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Implementing CORS in benhall/express-demo

Scenario:

You are building a web application using benhall/express-demo, and you need to allow cross-origin requests from a specific domain. In this example, we will allow requests from "example.com".

Solution:

To enable Cross-Origin Resource Sharing (CORS) in your Express application built with benhall/express-demo, you can use the cors middleware. Here's a step-by-step guide on how to implement CORS:

  1. Install the cors package: First, you need to install the cors package in your project. In your terminal, navigate to the root directory of your Express application and run:
npm install cors
  1. Import the cors package: In your index.js file, import the cors package at the beginning of the file:
const express = require('express');
const cors = require('cors');
  1. Use the cors middleware: Add the cors middleware to your Express application:
const app = express();
app.use(cors({ origin: 'http://example.com' }));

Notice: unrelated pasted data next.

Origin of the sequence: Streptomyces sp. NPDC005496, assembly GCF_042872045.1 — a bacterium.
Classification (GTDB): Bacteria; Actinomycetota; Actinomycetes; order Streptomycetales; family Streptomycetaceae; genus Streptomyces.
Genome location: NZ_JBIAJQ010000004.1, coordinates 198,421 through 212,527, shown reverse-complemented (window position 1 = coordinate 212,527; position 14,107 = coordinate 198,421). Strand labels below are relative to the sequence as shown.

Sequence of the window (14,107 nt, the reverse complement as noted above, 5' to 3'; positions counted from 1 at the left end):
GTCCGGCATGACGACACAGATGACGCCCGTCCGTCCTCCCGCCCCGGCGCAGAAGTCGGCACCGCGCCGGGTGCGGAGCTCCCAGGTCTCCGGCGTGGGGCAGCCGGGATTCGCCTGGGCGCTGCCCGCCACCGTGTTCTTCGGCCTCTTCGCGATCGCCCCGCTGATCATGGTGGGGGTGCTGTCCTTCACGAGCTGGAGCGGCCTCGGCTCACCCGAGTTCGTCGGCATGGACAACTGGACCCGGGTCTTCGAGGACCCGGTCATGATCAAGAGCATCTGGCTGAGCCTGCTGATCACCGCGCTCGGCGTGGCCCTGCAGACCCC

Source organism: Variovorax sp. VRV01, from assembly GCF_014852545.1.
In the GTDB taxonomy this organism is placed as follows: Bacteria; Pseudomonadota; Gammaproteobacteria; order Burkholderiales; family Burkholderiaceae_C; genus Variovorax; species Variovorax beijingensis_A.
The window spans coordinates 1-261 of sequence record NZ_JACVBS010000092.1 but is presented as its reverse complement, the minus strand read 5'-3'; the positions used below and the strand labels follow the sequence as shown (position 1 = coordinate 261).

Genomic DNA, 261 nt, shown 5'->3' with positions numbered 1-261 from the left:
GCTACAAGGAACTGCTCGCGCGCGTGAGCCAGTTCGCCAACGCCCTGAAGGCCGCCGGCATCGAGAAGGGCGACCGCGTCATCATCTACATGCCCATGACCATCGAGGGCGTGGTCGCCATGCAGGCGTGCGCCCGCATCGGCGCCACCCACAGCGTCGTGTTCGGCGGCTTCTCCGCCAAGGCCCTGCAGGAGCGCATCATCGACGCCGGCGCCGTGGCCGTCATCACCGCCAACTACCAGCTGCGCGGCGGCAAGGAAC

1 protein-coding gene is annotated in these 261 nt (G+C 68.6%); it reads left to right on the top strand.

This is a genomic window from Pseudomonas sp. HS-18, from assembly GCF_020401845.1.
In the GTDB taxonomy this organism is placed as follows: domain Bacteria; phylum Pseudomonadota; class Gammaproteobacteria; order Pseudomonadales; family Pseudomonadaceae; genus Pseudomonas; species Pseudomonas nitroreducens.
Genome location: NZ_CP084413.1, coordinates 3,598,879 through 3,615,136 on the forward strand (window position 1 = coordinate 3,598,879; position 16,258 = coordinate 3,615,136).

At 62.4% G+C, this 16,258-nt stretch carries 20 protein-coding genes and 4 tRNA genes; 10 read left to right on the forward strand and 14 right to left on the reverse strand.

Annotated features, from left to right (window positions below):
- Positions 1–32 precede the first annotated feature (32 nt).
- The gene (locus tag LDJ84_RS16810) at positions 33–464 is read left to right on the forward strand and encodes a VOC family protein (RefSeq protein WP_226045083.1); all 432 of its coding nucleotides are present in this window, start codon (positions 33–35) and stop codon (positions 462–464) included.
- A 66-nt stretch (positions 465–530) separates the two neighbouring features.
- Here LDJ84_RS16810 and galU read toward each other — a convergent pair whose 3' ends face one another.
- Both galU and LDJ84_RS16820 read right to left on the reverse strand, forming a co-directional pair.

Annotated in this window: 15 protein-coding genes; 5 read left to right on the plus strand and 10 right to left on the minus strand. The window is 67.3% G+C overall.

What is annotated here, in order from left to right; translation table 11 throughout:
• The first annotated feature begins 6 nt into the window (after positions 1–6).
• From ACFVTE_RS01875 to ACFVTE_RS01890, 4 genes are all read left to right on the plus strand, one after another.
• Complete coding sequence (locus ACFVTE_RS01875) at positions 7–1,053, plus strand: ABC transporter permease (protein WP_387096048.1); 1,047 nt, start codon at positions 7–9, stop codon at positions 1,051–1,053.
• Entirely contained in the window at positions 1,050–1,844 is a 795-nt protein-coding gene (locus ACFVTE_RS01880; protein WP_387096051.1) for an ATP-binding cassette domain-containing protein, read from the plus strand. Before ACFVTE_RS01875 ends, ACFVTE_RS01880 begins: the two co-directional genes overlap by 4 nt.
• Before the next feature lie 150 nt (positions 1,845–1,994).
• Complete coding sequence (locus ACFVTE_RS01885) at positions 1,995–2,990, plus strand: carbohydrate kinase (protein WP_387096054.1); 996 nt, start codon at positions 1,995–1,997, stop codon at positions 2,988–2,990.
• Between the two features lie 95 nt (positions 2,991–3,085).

In the example above, we've allowed requests only from "example.com". You can modify the origin value to allow requests from other domains or use a regex pattern.

  1. Testing: To test the CORS implementation, you can use a tool like Postman or make requests from a browser. Make sure the requests are being made from the allowed origin.

Tests:

To verify the CORS implementation, you can write tests using a testing framework like Mocha or Jest. Here's an example using Mocha:

const request = require('supertest');
const app = require('../index');

describe('CORS', () => {
  it('should allow requests from the allowed origin', async () => {
    const response = await request('http://example.com')
      .get('/')
      .expect('Access-Control-Allow-Origin', 'http://example.com');

    expect(response.status).toBe(200);
  });

  it('should deny requests from an unallowed origin', async () => {
    const response = await request('http://anotherdomain.com')
      .get('/')
      .expect('Access-Control-Allow-Origin', 'http://example.com')
      .expect(403);

    expect(response.body.message).toContain('Forbidden');
  });
});

In the example above, we've written two tests: one for requests from the allowed origin and one for requests from an unallowed origin. The tests use supertest to make requests and check the response headers and status.